Others dug up and created a pool of mud to spray on themselves. In this elephant spa, forget wrinkle elimination. The mud is all about protection from the sun and parasites.

Cheetah experience

As if the elephant experience wasn’t enough, there’s more. A visit to Camp Jabulani includes a VIP treatment at the Hoedspruit Endangered Species Centre, where it all began.

The center focuses on the conservation of rare, vulnerable or endangered animals, with cheetah conservation being one of its core disciplines.

During our visit, we watched hundreds of vultures devour some of the foulest-smelling carcasses of I-don’t-know-what-animal during feeding time. More animal morsels were fed to a pack of wild dogs, one of the most endangered of species in the world. During the feeding, the two alpha dogs left the third out of the feast until they had had their desired share.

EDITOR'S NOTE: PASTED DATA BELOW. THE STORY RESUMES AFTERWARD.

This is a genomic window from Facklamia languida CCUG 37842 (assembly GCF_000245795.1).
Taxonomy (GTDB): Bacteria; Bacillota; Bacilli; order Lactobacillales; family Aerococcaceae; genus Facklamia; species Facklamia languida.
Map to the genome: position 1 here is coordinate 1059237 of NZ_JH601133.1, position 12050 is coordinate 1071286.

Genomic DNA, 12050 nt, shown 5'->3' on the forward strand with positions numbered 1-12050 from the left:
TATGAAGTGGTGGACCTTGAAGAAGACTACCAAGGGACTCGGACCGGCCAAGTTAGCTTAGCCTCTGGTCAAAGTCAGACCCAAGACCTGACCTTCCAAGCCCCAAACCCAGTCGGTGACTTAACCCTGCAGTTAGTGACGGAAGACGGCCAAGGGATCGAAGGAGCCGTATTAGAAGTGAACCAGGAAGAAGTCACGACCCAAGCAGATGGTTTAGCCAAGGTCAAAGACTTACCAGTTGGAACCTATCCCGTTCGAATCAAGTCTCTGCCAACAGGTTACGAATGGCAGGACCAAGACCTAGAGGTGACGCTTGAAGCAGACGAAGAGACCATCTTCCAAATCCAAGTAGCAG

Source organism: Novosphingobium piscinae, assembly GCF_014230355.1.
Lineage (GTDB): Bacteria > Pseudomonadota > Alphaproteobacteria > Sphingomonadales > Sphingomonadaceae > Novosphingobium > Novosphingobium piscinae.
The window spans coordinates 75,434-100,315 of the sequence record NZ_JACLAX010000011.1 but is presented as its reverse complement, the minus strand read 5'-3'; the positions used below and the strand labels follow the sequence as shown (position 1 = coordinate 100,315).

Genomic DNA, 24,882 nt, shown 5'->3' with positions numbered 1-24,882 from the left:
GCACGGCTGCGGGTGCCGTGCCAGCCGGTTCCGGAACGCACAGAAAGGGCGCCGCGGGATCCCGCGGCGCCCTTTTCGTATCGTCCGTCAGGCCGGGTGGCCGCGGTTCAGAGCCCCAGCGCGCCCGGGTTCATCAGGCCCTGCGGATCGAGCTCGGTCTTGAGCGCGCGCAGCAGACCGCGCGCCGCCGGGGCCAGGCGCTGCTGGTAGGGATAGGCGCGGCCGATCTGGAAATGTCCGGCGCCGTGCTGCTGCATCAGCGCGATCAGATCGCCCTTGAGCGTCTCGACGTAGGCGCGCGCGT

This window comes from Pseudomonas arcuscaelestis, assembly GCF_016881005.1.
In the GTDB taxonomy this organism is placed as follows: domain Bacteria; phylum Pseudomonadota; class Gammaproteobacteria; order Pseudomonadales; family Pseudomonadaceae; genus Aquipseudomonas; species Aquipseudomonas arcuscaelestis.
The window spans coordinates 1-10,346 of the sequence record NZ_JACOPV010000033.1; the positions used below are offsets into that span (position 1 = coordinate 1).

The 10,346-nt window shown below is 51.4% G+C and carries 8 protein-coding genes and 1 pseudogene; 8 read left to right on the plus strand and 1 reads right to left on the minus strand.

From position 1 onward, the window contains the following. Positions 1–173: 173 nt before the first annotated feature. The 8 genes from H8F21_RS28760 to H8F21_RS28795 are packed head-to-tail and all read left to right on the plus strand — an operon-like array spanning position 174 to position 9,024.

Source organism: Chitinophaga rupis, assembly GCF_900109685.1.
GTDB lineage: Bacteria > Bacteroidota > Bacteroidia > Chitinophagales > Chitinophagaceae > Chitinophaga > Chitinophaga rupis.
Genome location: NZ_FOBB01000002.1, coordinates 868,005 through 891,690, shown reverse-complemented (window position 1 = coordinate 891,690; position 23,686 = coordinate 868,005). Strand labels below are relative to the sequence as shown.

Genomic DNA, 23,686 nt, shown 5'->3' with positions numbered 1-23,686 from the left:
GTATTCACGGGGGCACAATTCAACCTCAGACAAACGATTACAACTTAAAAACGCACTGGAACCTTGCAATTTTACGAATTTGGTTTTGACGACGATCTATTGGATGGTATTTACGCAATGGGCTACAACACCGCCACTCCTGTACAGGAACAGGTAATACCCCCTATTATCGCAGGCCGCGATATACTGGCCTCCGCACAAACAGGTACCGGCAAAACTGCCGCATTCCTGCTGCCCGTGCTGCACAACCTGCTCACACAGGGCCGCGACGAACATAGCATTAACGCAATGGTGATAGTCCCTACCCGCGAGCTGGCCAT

We watched a group of cheetahs as they frolicked and played in one section. Others were separated as part of their rehabilitation or in preparation for mating.

The best part came when we arrived at Crunchie’s enclosure. Ruan explained that for our next adventure, we’d be entering the cage to pet the wild cat. In his slumber, he didn’t seem wild, but we took to heart the warning not to pet his paws or belly.

We gently stroked his coarse coat and were happy to pose for a few photos. Crunchie seemed quite comfortable with his stardom.

Simply unforgettable

Upon arrival, we were quickly plotting how to extend our visit, realizing two days wouldn’t be enought. How could any other place compare?

Safaris require advance planning and are not easily rearranged at the last minute, so take your time to carefully consider the pace of activities you want to enjoy with each camp.

My advice for planning a visit to Camp Jabulani, stay three nights. It allows for a much more relaxed pace between all of the activities Camp Jabulani offers including game drives during the morning, late afternoon and into the evening.

Even if you aren’t passionate about elephants, a visit to Camp Jabulani is unforgettable.